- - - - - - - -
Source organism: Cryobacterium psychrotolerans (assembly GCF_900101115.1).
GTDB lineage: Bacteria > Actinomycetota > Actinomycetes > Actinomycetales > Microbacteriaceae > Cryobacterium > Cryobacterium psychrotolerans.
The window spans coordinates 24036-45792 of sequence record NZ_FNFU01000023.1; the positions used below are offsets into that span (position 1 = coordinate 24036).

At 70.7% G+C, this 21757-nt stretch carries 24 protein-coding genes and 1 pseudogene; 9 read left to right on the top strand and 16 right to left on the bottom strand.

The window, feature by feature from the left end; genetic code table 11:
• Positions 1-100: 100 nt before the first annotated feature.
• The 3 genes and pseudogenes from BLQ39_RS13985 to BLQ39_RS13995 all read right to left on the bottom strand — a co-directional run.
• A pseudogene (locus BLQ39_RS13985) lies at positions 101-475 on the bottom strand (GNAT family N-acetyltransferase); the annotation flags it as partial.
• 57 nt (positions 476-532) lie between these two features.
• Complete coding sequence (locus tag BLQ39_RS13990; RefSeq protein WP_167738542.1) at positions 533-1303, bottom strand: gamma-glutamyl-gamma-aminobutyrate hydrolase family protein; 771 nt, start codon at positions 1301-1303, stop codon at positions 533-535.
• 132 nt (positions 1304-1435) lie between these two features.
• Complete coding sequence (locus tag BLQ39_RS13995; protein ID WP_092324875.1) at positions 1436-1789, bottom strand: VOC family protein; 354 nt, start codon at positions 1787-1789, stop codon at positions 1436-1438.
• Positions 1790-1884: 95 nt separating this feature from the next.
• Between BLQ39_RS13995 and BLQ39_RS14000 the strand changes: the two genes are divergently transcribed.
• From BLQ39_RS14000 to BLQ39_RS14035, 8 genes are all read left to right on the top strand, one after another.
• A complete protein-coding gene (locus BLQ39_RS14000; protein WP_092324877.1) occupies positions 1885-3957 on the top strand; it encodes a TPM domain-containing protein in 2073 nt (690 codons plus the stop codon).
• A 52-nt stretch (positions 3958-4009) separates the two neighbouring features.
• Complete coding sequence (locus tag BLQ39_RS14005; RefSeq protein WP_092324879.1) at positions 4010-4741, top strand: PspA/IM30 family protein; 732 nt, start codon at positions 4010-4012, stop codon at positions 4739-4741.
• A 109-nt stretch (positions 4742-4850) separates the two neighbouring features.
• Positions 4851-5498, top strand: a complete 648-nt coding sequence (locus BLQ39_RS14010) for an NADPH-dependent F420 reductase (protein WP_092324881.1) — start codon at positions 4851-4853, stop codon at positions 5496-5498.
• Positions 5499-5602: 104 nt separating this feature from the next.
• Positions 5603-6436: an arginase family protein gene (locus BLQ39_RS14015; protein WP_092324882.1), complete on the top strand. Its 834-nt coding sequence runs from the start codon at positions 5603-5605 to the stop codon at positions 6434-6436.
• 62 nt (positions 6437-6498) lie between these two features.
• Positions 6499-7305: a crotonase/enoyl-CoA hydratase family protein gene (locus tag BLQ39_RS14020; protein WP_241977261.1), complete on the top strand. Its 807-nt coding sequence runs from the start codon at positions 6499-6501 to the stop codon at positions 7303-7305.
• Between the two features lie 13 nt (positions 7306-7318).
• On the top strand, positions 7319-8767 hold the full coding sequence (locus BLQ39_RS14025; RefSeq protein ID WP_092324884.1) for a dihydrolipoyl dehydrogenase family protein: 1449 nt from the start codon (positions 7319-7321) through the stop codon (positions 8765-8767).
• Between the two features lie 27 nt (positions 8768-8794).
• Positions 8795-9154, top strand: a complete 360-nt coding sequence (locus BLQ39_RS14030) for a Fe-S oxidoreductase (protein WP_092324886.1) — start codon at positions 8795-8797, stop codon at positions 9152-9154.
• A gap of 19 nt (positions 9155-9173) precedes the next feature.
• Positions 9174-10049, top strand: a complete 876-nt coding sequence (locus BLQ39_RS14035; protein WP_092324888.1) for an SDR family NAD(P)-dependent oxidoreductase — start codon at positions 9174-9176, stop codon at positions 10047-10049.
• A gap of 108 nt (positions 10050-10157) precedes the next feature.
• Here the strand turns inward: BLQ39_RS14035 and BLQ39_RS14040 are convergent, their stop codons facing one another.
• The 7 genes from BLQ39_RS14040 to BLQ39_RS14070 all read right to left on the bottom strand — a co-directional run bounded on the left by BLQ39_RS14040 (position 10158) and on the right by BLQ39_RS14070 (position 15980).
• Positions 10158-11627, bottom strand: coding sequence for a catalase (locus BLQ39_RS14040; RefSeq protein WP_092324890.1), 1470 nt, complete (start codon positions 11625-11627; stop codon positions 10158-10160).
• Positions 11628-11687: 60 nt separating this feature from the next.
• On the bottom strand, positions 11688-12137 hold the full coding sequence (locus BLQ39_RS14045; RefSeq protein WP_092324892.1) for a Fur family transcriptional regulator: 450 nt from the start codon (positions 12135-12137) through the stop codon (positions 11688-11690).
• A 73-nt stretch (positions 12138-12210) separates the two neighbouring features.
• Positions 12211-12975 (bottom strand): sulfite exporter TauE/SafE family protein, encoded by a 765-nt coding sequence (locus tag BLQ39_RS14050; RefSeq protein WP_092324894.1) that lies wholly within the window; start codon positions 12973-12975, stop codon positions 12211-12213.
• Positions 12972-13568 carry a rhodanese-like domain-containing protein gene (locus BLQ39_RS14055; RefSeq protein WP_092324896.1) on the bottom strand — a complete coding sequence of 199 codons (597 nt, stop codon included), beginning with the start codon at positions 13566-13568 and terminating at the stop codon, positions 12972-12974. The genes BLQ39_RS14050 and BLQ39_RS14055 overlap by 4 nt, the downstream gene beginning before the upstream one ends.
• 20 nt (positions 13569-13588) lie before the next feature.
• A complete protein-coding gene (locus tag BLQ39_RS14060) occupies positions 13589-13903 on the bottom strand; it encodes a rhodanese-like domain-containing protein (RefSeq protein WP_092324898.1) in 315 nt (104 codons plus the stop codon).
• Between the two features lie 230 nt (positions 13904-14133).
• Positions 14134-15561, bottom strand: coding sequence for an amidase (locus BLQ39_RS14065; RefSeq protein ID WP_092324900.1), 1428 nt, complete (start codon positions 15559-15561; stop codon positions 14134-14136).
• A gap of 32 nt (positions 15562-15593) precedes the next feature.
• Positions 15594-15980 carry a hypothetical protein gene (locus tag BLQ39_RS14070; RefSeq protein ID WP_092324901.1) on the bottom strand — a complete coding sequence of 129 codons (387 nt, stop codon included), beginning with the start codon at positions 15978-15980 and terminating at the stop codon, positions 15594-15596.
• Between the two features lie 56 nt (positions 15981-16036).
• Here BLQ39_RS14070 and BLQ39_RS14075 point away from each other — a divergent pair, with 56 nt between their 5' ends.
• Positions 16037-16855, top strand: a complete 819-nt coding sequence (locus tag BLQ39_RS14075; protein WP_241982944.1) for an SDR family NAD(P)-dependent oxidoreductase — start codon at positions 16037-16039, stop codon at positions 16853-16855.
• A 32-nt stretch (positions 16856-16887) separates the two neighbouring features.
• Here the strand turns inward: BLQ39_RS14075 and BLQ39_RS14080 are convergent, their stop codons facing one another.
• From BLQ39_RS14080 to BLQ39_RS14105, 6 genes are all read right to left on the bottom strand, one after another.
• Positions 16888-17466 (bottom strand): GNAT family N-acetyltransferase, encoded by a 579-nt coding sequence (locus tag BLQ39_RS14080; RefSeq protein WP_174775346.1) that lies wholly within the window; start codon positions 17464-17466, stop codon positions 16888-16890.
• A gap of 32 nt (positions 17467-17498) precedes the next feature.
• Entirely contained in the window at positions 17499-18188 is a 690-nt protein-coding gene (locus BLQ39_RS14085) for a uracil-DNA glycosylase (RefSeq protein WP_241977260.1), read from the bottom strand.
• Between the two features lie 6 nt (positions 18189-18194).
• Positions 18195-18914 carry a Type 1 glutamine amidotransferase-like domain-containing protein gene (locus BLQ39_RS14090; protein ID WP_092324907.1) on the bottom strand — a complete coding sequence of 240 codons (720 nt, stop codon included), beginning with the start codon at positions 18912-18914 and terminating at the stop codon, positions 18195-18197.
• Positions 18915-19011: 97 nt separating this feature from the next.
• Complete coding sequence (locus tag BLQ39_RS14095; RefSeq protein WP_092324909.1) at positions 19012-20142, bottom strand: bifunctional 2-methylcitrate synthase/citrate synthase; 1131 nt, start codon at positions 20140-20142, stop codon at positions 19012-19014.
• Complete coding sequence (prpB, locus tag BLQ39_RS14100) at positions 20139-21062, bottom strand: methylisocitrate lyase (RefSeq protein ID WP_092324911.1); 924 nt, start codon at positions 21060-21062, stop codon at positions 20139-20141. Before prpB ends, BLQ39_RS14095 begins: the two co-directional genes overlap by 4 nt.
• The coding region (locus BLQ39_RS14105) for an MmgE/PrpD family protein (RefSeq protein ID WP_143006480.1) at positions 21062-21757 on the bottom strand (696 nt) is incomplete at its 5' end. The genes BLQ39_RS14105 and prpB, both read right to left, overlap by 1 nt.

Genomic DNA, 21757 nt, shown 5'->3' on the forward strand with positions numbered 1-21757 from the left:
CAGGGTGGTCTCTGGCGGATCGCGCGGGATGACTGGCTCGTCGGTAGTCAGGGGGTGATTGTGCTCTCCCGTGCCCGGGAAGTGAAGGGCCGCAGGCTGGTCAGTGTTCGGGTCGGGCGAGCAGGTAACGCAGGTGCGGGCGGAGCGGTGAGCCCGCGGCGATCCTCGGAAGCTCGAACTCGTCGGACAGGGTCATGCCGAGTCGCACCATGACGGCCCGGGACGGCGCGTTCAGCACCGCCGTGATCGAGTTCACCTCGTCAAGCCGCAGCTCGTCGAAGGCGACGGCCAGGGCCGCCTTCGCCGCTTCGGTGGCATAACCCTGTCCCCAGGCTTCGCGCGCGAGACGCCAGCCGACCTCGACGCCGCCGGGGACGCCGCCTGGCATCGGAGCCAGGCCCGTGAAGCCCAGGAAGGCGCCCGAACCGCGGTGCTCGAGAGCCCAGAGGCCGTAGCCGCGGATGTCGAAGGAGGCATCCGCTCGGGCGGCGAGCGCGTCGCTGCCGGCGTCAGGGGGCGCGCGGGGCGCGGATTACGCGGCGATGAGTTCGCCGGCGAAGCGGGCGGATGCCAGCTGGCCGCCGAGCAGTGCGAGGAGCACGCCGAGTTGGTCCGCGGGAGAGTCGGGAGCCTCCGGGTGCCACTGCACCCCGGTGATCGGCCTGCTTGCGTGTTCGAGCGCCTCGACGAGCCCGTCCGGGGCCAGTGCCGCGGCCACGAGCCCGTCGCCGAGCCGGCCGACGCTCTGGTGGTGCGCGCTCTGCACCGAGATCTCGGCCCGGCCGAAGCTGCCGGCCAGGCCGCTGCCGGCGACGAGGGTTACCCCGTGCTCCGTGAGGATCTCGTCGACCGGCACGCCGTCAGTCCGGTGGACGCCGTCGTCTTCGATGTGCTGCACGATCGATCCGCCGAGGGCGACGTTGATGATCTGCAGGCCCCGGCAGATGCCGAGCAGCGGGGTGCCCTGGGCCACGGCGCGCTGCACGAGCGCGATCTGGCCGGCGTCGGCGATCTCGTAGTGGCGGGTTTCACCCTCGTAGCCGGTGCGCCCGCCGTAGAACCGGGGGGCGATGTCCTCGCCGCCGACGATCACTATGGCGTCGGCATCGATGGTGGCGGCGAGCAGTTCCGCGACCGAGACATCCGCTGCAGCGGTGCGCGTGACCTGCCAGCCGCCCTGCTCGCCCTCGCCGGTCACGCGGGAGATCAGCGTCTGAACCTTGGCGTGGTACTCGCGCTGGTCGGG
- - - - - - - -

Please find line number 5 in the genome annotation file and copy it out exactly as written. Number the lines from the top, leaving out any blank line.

The window, feature by feature from the left end; genetic code table 11: